In one, which unfortunately I can't link to, a Globe and Mail columnist disputes a colleague's claim that Canadian society is as religious as American. In "My Canada Doesn't Include Religiosity," Michael Adams, who has written extensively about Canadian social values, writes, "It is neither elitist nor 'out of touch' to state that Canada is becoming increasingly secular. It's accurate."
Adams acknowledges that "Most Canadians categorize themselves as Christian when asked to tick a box on their census form. . . . Many of us will even claim to be religious." But he reminds readers that although 61% of Canadians say they believe in god, only 28% say religion is very important to them, and just 16% attend religious services at least weekly (with another 21% attending monthly).
After analyzing an extensive Pew Center poll, Adams finds "no evidence of a religious revival in Canada of the sort we see south of the border." He says "Canadians are about half as religious as Americans, and Canadians' and Americans' divergent views of religion are one symptom of a growing disparity between the two cultures."
To which I say: yeah, baby!
Another reader from the north sent me a cool column from the conservative site I quoted a few days ago.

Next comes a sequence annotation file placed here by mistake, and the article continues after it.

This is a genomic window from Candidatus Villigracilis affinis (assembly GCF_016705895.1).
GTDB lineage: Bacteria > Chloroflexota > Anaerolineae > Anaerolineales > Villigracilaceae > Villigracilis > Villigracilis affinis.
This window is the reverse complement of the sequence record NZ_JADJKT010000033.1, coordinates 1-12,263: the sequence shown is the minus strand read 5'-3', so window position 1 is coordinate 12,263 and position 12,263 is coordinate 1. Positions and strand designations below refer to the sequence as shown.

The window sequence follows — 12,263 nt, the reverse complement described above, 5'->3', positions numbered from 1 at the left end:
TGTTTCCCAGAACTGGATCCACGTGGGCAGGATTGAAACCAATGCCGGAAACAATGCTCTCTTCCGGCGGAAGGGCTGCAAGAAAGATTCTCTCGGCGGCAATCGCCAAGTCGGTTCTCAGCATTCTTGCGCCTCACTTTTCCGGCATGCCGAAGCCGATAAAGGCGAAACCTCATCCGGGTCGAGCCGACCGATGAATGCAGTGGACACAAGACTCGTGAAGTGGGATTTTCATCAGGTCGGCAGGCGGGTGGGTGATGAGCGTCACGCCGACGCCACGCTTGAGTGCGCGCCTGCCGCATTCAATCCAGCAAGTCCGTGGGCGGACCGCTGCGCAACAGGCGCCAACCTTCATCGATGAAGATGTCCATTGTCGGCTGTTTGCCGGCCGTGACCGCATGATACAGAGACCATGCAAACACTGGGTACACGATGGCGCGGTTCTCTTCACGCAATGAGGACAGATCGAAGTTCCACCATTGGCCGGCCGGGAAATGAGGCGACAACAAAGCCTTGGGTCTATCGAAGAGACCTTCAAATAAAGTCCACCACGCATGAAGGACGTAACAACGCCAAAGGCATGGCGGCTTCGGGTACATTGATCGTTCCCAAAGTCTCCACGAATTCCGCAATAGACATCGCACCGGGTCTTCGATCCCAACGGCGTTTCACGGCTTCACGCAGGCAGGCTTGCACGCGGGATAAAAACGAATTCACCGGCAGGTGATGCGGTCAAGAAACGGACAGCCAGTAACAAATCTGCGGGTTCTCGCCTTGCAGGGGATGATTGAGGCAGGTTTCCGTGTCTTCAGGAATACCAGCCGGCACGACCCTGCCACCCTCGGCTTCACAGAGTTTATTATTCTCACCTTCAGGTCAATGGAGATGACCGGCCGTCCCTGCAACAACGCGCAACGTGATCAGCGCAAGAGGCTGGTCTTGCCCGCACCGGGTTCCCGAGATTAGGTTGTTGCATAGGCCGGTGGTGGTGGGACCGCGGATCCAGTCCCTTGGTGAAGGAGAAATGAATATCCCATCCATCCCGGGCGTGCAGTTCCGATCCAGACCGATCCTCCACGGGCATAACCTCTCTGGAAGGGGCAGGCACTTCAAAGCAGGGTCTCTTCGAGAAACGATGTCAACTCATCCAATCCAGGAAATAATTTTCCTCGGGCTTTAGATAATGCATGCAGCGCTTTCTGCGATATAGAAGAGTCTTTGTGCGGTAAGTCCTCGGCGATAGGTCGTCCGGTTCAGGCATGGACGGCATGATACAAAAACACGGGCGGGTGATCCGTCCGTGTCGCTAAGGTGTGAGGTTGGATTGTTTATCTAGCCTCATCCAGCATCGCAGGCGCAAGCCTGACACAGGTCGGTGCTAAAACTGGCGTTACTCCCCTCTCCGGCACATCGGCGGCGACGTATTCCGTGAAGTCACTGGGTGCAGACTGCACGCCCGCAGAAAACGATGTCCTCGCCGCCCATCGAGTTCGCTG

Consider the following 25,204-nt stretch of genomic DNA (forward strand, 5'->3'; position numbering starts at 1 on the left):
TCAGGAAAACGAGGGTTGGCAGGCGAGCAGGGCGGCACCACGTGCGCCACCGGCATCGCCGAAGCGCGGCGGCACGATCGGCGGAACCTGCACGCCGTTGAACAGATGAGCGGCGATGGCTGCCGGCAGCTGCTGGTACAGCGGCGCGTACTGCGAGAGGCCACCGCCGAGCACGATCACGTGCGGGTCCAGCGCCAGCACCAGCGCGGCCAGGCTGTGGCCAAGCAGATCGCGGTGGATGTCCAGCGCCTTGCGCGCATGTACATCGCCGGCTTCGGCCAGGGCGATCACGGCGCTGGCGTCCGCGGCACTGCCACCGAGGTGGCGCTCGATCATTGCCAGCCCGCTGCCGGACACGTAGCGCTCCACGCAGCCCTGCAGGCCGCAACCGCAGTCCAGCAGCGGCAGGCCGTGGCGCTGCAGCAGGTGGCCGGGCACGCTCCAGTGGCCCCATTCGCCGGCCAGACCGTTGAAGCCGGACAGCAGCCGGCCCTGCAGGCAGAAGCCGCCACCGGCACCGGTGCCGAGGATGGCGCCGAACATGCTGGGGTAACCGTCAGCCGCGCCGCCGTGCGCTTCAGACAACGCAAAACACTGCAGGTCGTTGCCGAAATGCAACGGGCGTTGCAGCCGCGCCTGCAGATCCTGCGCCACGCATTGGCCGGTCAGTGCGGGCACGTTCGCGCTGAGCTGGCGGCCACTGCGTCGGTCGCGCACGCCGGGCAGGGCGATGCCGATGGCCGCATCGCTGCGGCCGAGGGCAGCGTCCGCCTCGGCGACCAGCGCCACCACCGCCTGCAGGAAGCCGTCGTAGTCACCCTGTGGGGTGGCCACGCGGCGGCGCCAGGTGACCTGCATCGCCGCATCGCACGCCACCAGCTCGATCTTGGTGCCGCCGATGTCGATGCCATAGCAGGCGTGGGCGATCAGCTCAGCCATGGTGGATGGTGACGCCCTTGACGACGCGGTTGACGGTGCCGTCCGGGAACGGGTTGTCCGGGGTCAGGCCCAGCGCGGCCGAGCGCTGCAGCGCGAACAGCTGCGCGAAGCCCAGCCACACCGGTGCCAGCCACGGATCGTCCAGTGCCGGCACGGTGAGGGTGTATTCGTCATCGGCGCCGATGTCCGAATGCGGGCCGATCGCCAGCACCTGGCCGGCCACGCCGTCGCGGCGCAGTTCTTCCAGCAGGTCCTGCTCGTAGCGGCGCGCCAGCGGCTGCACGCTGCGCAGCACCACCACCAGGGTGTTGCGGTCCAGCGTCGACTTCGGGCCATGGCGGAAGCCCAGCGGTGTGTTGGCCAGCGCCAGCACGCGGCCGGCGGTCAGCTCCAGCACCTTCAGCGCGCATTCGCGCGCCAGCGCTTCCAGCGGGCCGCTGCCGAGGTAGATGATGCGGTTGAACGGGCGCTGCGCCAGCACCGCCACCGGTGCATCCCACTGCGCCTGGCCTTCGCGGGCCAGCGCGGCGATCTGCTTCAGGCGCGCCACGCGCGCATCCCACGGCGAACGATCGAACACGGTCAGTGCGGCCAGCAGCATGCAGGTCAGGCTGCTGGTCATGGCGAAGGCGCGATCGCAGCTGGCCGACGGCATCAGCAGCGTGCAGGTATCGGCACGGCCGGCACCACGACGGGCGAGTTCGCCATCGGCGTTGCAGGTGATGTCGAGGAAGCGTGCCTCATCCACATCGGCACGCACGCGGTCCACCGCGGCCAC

In this column, Fred Reed takes a look at the Bush administration's single biggest strategy and weapon: fear. After visiting Washington DC, he writes, "Fear seemed to be everywhere, or at least to be promoted everywhere, but I wasn't sure who was afraid. Nobody I met was afraid. Nobody talked about terrorism or paid the least attention to Mommy Metro. Maybe just the government is afraid. Or maybe it wants us to be afraid. Maybe it's afraid of us."
To anyone who followed the 2004 campaigns, this is nothing new. Bush's speeches basically ran along the lines of: "9/11 9/11 9/11 fear fear fear fear the gays are coming to get your children terra terra terra fear fear fear".
Reed later writes:
A burly federal cop of maybe thirty slid my passport through a scanner and examined the results on a screen carefully placed so that I couldn't see it. You are not allowed to know what the government knows about you, or thinks it knows.While this is hardly new to me, it is a new source. The libertarian right and the libertarian left do have a lot in common, as someone recently said here.
This blue-suited renta-a-bozo started with the rapid-fire questions. I figured he had watched too much television. "Where are you coming from?" Mexico. "Why were you in Mexico?" I like Mexico. "What were you doing in Mexico?" I live there. "Why are you going to Washington?" "Why, to blow it up, Charlie, with tiny little nuclear bombs concealed in my shoes. Gee, you caught me."
I didn't say this or I'd be hanging by my thumbs in Guantanamo. I pictured the Gulag fleeing Russia and oozing across the bottom of the Pacific, pseudopodia groping, to its new home in the Land of the Free. Lunch.
The new America. No checks, no balance. There's no restraint on the power of these people, and they know it. If you suggest that it is none of their business why an American citizen is going to his country's capital, at the very least you miss your flight. You could easily end up in jail, and nobody would know where you were.
I have to remember to call the loathsome people in Washington neocons - or better yet, fascists - as opposed to conservatives, since they are not interested in conserving anything.